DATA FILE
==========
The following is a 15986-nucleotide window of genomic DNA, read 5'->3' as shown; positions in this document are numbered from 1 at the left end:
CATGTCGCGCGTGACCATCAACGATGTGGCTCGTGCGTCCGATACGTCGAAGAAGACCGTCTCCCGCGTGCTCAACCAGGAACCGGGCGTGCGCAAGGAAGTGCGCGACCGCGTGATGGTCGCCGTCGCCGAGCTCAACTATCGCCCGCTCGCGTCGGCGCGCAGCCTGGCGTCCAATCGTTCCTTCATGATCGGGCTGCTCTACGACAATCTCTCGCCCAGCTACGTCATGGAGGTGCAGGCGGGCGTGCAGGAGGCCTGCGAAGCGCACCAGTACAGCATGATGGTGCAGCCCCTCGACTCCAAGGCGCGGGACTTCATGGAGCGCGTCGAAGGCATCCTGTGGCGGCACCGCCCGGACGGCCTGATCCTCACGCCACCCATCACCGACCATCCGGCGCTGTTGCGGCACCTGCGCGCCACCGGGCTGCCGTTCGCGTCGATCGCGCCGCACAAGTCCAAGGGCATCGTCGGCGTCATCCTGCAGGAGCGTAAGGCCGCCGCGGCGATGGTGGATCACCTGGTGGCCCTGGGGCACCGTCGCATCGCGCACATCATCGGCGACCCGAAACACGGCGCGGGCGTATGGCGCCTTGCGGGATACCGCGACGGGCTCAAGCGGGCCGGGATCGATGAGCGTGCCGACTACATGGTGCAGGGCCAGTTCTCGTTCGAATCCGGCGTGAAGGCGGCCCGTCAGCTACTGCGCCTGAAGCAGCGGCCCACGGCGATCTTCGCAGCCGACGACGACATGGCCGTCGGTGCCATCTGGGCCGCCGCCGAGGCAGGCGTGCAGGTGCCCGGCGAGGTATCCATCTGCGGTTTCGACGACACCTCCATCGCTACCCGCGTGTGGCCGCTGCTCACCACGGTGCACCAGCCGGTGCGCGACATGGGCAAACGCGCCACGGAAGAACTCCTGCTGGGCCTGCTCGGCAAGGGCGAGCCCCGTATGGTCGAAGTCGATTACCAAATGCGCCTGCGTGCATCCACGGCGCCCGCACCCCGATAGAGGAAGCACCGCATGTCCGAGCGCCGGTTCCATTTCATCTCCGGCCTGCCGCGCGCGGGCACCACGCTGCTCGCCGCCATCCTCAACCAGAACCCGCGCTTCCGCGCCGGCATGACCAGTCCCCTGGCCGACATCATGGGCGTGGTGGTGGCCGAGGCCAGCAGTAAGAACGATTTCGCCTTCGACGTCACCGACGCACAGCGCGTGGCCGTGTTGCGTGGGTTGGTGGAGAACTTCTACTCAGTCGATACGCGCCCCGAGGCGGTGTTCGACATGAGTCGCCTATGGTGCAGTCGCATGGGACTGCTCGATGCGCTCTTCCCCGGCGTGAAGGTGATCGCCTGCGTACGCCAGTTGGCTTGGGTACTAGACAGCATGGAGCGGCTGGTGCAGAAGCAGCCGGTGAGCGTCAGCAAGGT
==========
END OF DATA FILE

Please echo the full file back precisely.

The following is a 15986-nucleotide window of genomic DNA, read 5'->3' as shown; positions in this document are numbered from 1 at the left end:
CATGTCGCGCGTGACCATCAACGATGTGGCTCGTGCGTCCGATACGTCGAAGAAGACCGTCTCCCGCGTGCTCAACCAGGAACCGGGCGTGCGCAAGGAAGTGCGCGACCGCGTGATGGTCGCCGTCGCCGAGCTCAACTATCGCCCGCTCGCGTCGGCGCGCAGCCTGGCGTCCAATCGTTCCTTCATGATCGGGCTGCTCTACGACAATCTCTCGCCCAGCTACGTCATGGAGGTGCAGGCGGGCGTGCAGGAGGCCTGCGAAGCGCACCAGTACAGCATGATGGTGCAGCCCCTCGACTCCAAGGCGCGGGACTTCATGGAGCGCGTCGAAGGCATCCTGTGGCGGCACCGCCCGGACGGCCTGATCCTCACGCCACCCATCACCGACCATCCGGCGCTGTTGCGGCACCTGCGCGCCACCGGGCTGCCGTTCGCGTCGATCGCGCCGCACAAGTCCAAGGGCATCGTCGGCGTCATCCTGCAGGAGCGTAAGGCCGCCGCGGCGATGGTGGATCACCTGGTGGCCCTGGGGCACCGTCGCATCGCGCACATCATCGGCGACCCGAAACACGGCGCGGGCGTATGGCGCCTTGCGGGATACCGCGACGGGCTCAAGCGGGCCGGGATCGATGAGCGTGCCGACTACATGGTGCAGGGCCAGTTCTCGTTCGAATCCGGCGTGAAGGCGGCCCGTCAGCTACTGCGCCTGAAGCAGCGGCCCACGGCGATCTTCGCAGCCGACGACGACATGGCCGTCGGTGCCATCTGGGCCGCCGCCGAGGCAGGCGTGCAGGTGCCCGGCGAGGTATCCATCTGCGGTTTCGACGACACCTCCATCGCTACCCGCGTGTGGCCGCTGCTCACCACGGTGCACCAGCCGGTGCGCGACATGGGCAAACGCGCCACGGAAGAACTCCTGCTGGGCCTGCTCGGCAAGGGCGAGCCCCGTATGGTCGAAGTCGATTACCAAATGCGCCTGCGTGCATCCACGGCGCCCGCACCCCGATAGAGGAAGCACCGCATGTCCGAGCGCCGGTTCCATTTCATCTCCGGCCTGCCGCGCGCGGGCACCACGCTGCTCGCCGCCATCCTCAACCAGAACCCGCGCTTCCGCGCCGGCATGACCAGTCCCCTGGCCGACATCATGGGCGTGGTGGTGGCCGAGGCCAGCAGTAAGAACGATTTCGCCTTCGACGTCACCGACGCACAGCGCGTGGCCGTGTTGCGTGGGTTGGTGGAGAACTTCTACTCAGTCGATACGCGCCCCGAGGCGGTGTTCGACATGAGTCGCCTATGGTGCAGTCGCATGGGACTGCTCGATGCGCTCTTCCCCGGCGTGAAGGTGATCGCCTGCGTACGCCAGTTGGCTTGGGTACTAGACAGCATGGAGCGGCTGGTGCAGAAGCAGCCGGTGAGCGTCAGCAAGGT